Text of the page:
It's alive! Mykovam, the hardworking biofertilizer

Imagine that by applying a fertilizer once in a plant’s early life, it gets a major upgrade thereafter. Visualize little fungi helpers clinging to the plant’s roots to supply additional moisture and nutrients, in exchange for a share of plant sugars.

This is the mechanism by which biofertilizer Mykovam works to make trees, crops, and ornamental plants lusher and healthier.

With 12 strains of mycorrhiza fungi in its present formulation, this biofertilizer has live and working microorganisms that constructively colonize plant roots to help them grow.

These fungi form mycelia, or interwoven threads, which act as root extensions that increase nutrient and water absorption for the plant.

Its developer, 2021 Presidential Lingkod Bayan Awardee Dr. Nelly Aggangan, designed Mykovam to be an effective natural alternative to chemical fertilizers for both forest trees and agricultural crops. It takes advantage of the natural occurrence of fungi in the soil, making this biofertilizer environment friendly. It is also relatively cheaper compared to the fertilizers currently dominating the market.

Dr. Aggangan, a scientist at the UPLB National Institute of Molecular Biology and Biotechnology (BIOTECH), started improving the formulation of Mykovam in the mid-1990s. Her research was an off-shoot of earlier studies on mycorrhiza at BIOTECH by Dr. Reynaldo E. de la Cruz in the 1980s. She then worked with Dr. de la Cruz as his research assistant and witnessed the fertilizer’s development from the latter’s original concept.

She improved Dr. de la Cruz’s formula, beginning with originally three strains. It later rose to five, then eight, and now to 12 species of arbuscular mycorrhizal fungi.

A kilo of Mykovam is enough to fertilize 200-400 seedlings and to replace 60-85% of the plants’ chemical fertilizer requirement. This means that farmers can save expenses on fertilizer and earn more profit.

It can be used on fruit trees such as guava, rambutan, papaya, citrus, lanzones, banana, coffee, guyabano, coconut, and mango; and on agricultural crops including, but not limited to corn, tomato, eggplant, onion, garlic, pepper, cassava, and sweet potato. It can be applied to almost all plants except crucifers and a few trees.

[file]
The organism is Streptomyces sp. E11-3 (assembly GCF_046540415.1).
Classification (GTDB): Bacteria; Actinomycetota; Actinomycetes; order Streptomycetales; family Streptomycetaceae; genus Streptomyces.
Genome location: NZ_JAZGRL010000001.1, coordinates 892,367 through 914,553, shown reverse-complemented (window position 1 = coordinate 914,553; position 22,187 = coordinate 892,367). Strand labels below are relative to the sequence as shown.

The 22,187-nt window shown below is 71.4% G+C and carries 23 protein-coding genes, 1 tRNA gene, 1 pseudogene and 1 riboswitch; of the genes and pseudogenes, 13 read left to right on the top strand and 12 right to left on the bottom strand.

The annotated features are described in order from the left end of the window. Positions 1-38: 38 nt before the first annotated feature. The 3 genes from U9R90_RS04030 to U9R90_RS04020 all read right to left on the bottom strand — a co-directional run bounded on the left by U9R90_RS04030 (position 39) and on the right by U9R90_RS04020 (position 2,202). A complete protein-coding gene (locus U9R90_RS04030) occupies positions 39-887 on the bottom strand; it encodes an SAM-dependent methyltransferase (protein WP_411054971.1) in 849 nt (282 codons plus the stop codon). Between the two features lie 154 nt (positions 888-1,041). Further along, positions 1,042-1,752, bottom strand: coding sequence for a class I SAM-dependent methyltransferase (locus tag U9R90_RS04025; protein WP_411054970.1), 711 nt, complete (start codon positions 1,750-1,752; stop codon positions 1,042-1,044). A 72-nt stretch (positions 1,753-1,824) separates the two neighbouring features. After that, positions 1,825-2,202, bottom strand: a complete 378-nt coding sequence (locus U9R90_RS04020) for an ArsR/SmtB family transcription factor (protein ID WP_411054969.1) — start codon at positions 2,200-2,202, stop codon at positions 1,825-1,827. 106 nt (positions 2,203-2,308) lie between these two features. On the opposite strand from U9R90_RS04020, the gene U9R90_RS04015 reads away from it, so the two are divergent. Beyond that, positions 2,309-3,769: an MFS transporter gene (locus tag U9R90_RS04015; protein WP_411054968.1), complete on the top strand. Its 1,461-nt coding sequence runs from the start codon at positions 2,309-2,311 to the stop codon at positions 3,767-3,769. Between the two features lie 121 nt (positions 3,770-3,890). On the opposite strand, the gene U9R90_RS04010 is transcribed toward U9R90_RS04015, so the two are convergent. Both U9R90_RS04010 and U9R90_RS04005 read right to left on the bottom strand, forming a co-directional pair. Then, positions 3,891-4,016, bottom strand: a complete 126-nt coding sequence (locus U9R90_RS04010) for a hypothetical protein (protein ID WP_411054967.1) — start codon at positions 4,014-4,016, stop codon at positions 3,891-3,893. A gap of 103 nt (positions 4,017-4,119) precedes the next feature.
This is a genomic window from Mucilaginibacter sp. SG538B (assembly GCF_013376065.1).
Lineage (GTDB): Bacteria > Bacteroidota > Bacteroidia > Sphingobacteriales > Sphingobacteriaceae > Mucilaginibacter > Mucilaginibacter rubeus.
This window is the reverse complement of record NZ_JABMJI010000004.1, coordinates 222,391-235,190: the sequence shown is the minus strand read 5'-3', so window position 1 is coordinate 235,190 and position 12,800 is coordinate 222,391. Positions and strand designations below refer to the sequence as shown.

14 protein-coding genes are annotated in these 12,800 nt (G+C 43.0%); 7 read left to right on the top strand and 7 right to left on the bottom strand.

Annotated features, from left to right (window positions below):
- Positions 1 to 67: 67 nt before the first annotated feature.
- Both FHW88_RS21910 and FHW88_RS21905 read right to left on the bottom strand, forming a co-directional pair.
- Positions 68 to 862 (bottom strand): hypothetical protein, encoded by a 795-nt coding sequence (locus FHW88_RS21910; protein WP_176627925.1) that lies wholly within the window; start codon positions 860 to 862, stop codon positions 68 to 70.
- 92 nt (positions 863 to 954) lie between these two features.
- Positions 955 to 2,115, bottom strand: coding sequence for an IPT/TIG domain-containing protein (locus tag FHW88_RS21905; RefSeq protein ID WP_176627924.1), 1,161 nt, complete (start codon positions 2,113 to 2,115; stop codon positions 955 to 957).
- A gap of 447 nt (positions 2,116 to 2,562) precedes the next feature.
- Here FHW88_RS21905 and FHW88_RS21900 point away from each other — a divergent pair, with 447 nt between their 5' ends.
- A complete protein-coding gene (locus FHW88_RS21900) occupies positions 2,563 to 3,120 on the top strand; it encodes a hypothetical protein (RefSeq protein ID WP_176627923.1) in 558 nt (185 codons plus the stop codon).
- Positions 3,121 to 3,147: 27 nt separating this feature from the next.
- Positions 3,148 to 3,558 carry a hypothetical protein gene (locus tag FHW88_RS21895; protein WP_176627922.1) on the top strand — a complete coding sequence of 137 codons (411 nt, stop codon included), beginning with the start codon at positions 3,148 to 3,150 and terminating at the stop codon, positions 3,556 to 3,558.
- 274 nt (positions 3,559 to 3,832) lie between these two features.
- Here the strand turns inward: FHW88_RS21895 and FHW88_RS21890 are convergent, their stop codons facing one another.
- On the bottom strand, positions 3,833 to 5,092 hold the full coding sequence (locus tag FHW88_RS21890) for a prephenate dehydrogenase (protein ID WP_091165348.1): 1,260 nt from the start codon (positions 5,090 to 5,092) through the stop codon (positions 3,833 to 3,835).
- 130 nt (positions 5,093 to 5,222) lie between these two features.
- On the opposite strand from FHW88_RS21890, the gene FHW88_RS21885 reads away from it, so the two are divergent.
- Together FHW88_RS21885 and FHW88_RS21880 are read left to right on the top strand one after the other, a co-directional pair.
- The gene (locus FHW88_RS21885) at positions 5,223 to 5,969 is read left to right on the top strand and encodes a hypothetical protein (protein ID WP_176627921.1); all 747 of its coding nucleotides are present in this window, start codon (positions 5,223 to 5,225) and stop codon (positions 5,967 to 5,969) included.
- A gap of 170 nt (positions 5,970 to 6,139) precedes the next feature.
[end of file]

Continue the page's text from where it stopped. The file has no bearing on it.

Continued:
Aside from enhancing plant growth, Mykovam can also protect plants from harmful pathogens. BIOTECH reports on its website how the biofertilizer helped a group of farmers in Bohol and in Mindanao overcome Fusarium wilt, a fungal disease that once devastated the banana industry.

Mykovam’s effectiveness in growing indigenous forest tree species such as narra, batino, bani, salago, and ipil was also recognized by the Department of Environment and Natural Resources (DENR).

In 2011, DENR sourced Mykovam for its National Greening Program to fast track seedling growth and increase their chances of survival in harsh soil conditions.

Mykovam has also been proven effective in helping restore forests and soil in areas affected by mining. Applying Mykovam to seedlings can increase their tolerance against drought, high temperature, and heavy metals in denuded forest lands.

Since its commercialization in the 1990s, Mykovam has become widely distributed in the country. It is readily available at the BIOTECH headquarters and from partner merchants and online shops.

Whatever the task, big or small, Mykovam and its little helpers prove that working behind (or beneath) the scenes is essential to a bountiful harvest. (Jessa Jael S. Arana)

This article was originally published in UPLB Horizon with the URL